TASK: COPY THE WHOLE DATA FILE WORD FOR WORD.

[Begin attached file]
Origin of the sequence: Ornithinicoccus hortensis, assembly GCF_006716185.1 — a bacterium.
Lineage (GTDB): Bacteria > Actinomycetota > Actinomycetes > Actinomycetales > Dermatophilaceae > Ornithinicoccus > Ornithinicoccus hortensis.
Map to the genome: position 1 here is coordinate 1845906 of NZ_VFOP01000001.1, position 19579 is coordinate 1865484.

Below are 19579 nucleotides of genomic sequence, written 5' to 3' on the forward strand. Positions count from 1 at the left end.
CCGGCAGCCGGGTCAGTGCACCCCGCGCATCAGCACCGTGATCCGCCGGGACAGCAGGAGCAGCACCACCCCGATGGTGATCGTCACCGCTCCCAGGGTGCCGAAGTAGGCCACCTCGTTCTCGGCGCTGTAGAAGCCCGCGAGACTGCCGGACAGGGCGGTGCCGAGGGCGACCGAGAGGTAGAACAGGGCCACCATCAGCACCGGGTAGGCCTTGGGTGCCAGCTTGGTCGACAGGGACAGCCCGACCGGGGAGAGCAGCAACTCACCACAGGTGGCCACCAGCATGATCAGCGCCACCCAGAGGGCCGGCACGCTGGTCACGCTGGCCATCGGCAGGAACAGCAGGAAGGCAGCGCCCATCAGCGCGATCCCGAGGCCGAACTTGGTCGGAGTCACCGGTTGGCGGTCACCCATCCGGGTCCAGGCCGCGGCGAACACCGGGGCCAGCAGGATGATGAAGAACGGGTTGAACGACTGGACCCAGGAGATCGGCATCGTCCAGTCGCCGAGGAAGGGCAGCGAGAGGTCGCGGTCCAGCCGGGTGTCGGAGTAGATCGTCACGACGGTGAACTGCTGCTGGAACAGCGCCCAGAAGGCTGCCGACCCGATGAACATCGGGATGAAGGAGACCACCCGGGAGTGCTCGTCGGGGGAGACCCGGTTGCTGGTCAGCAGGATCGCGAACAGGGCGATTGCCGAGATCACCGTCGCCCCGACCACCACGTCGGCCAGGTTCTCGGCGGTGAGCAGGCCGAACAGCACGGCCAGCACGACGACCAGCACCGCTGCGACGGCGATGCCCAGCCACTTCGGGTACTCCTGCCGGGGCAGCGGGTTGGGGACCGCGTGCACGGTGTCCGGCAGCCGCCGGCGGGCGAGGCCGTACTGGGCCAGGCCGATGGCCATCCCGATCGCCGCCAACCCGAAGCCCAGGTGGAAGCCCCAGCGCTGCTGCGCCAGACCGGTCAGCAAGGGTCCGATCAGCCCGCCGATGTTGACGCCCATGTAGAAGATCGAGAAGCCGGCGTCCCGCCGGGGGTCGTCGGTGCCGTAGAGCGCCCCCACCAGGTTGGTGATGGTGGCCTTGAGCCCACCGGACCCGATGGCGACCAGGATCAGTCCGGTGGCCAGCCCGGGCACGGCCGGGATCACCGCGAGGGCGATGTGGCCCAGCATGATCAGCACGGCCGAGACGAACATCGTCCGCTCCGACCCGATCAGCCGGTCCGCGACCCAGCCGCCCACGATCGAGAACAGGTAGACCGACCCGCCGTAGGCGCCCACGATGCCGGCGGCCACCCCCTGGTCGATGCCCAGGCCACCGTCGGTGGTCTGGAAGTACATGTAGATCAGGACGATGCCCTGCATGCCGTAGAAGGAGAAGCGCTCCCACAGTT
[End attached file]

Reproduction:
Origin of the sequence: Ornithinicoccus hortensis, assembly GCF_006716185.1 — a bacterium.
Lineage (GTDB): Bacteria > Actinomycetota > Actinomycetes > Actinomycetales > Dermatophilaceae > Ornithinicoccus > Ornithinicoccus hortensis.
Map to the genome: position 1 here is coordinate 1845906 of NZ_VFOP01000001.1, position 19579 is coordinate 1865484.

Below are 19579 nucleotides of genomic sequence, written 5' to 3' on the forward strand. Positions count from 1 at the left end.
CCGGCAGCCGGGTCAGTGCACCCCGCGCATCAGCACCGTGATCCGCCGGGACAGCAGGAGCAGCACCACCCCGATGGTGATCGTCACCGCTCCCAGGGTGCCGAAGTAGGCCACCTCGTTCTCGGCGCTGTAGAAGCCCGCGAGACTGCCGGACAGGGCGGTGCCGAGGGCGACCGAGAGGTAGAACAGGGCCACCATCAGCACCGGGTAGGCCTTGGGTGCCAGCTTGGTCGACAGGGACAGCCCGACCGGGGAGAGCAGCAACTCACCACAGGTGGCCACCAGCATGATCAGCGCCACCCAGAGGGCCGGCACGCTGGTCACGCTGGCCATCGGCAGGAACAGCAGGAAGGCAGCGCCCATCAGCGCGATCCCGAGGCCGAACTTGGTCGGAGTCACCGGTTGGCGGTCACCCATCCGGGTCCAGGCCGCGGCGAACACCGGGGCCAGCAGGATGATGAAGAACGGGTTGAACGACTGGACCCAGGAGATCGGCATCGTCCAGTCGCCGAGGAAGGGCAGCGAGAGGTCGCGGTCCAGCCGGGTGTCGGAGTAGATCGTCACGACGGTGAACTGCTGCTGGAACAGCGCCCAGAAGGCTGCCGACCCGATGAACATCGGGATGAAGGAGACCACCCGGGAGTGCTCGTCGGGGGAGACCCGGTTGCTGGTCAGCAGGATCGCGAACAGGGCGATTGCCGAGATCACCGTCGCCCCGACCACCACGTCGGCCAGGTTCTCGGCGGTGAGCAGGCCGAACAGCACGGCCAGCACGACGACCAGCACCGCTGCGACGGCGATGCCCAGCCACTTCGGGTACTCCTGCCGGGGCAGCGGGTTGGGGACCGCGTGCACGGTGTCCGGCAGCCGCCGGCGGGCGAGGCCGTACTGGGCCAGGCCGATGGCCATCCCGATCGCCGCCAACCCGAAGCCCAGGTGGAAGCCCCAGCGCTGCTGCGCCAGACCGGTCAGCAAGGGTCCGATCAGCCCGCCGATGTTGACGCCCATGTAGAAGATCGAGAAGCCGGCGTCCCGCCGGGGGTCGTCGGTGCCGTAGAGCGCCCCCACCAGGTTGGTGATGGTGGCCTTGAGCCCACCGGACCCGATGGCGACCAGGATCAGTCCGGTGGCCAGCCCGGGCACGGCCGGGATCACCGCGAGGGCGATGTGGCCCAGCATGATCAGCACGGCCGAGACGAACATCGTCCGCTCCGACCCGATCAGCCGGTCCGCGACCCAGCCGCCCACGATCGAGAACAGGTAGACCGACCCGCCGTAGGCGCCCACGATGCCGGCGGCCACCCCCTGGTCGATGCCCAGGCCACCGTCGGTGGTCTGGAAGTACATGTAGATCAGGACGATGCCCTGCATGCCGTAGAAGGAGAAGCGCTCCCACAGTT